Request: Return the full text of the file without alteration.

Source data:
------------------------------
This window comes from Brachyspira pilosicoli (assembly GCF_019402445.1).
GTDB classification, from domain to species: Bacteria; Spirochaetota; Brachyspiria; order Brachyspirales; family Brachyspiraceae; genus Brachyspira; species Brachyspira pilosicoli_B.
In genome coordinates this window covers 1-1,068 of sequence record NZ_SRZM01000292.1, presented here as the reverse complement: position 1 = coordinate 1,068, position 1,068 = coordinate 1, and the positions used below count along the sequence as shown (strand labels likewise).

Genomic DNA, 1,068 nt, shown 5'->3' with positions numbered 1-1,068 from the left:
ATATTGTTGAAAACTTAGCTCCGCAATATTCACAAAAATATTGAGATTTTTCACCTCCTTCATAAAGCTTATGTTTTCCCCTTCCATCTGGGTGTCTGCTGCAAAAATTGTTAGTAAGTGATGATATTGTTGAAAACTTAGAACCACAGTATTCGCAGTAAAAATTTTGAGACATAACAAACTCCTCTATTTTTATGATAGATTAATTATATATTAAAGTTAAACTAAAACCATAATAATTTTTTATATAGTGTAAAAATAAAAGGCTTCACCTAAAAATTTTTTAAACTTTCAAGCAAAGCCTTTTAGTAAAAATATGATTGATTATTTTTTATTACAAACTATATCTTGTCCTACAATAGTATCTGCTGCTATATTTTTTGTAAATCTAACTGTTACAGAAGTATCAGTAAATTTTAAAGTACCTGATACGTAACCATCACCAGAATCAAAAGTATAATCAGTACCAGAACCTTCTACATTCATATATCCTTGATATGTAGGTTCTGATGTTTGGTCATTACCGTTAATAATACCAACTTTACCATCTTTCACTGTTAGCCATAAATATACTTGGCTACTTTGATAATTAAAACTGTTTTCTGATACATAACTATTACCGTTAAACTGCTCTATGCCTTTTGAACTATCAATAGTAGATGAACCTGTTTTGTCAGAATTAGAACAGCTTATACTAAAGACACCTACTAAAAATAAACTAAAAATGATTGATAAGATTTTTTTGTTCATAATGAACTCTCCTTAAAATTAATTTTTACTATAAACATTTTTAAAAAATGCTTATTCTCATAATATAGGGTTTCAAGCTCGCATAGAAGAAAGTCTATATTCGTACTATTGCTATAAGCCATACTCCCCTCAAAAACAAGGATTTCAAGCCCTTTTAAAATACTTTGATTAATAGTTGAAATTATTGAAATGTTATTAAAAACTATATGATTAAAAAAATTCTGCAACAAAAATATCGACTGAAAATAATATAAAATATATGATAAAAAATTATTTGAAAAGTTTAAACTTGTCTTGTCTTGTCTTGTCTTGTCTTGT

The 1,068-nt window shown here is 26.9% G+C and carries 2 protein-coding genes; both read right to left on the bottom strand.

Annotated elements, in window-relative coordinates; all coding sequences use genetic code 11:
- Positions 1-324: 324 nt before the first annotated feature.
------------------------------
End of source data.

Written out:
This window comes from Brachyspira pilosicoli (assembly GCF_019402445.1).
GTDB classification, from domain to species: Bacteria; Spirochaetota; Brachyspiria; order Brachyspirales; family Brachyspiraceae; genus Brachyspira; species Brachyspira pilosicoli_B.
In genome coordinates this window covers 1-1,068 of sequence record NZ_SRZM01000292.1, presented here as the reverse complement: position 1 = coordinate 1,068, position 1,068 = coordinate 1, and the positions used below count along the sequence as shown (strand labels likewise).

Genomic DNA, 1,068 nt, shown 5'->3' with positions numbered 1-1,068 from the left:
ATATTGTTGAAAACTTAGCTCCGCAATATTCACAAAAATATTGAGATTTTTCACCTCCTTCATAAAGCTTATGTTTTCCCCTTCCATCTGGGTGTCTGCTGCAAAAATTGTTAGTAAGTGATGATATTGTTGAAAACTTAGAACCACAGTATTCGCAGTAAAAATTTTGAGACATAACAAACTCCTCTATTTTTATGATAGATTAATTATATATTAAAGTTAAACTAAAACCATAATAATTTTTTATATAGTGTAAAAATAAAAGGCTTCACCTAAAAATTTTTTAAACTTTCAAGCAAAGCCTTTTAGTAAAAATATGATTGATTATTTTTTATTACAAACTATATCTTGTCCTACAATAGTATCTGCTGCTATATTTTTTGTAAATCTAACTGTTACAGAAGTATCAGTAAATTTTAAAGTACCTGATACGTAACCATCACCAGAATCAAAAGTATAATCAGTACCAGAACCTTCTACATTCATATATCCTTGATATGTAGGTTCTGATGTTTGGTCATTACCGTTAATAATACCAACTTTACCATCTTTCACTGTTAGCCATAAATATACTTGGCTACTTTGATAATTAAAACTGTTTTCTGATACATAACTATTACCGTTAAACTGCTCTATGCCTTTTGAACTATCAATAGTAGATGAACCTGTTTTGTCAGAATTAGAACAGCTTATACTAAAGACACCTACTAAAAATAAACTAAAAATGATTGATAAGATTTTTTTGTTCATAATGAACTCTCCTTAAAATTAATTTTTACTATAAACATTTTTAAAAAATGCTTATTCTCATAATATAGGGTTTCAAGCTCGCATAGAAGAAAGTCTATATTCGTACTATTGCTATAAGCCATACTCCCCTCAAAAACAAGGATTTCAAGCCCTTTTAAAATACTTTGATTAATAGTTGAAATTATTGAAATGTTATTAAAAACTATATGATTAAAAAAATTCTGCAACAAAAATATCGACTGAAAATAATATAAAATATATGATAAAAAATTATTTGAAAAGTTTAAACTTGTCTTGTCTTGTCTTGTCTTGTCTTGT

The 1,068-nt window shown here is 26.9% G+C and carries 2 protein-coding genes; both read right to left on the bottom strand.

Annotated elements, in window-relative coordinates; all coding sequences use genetic code 11:
- Positions 1-324: 324 nt before the first annotated feature.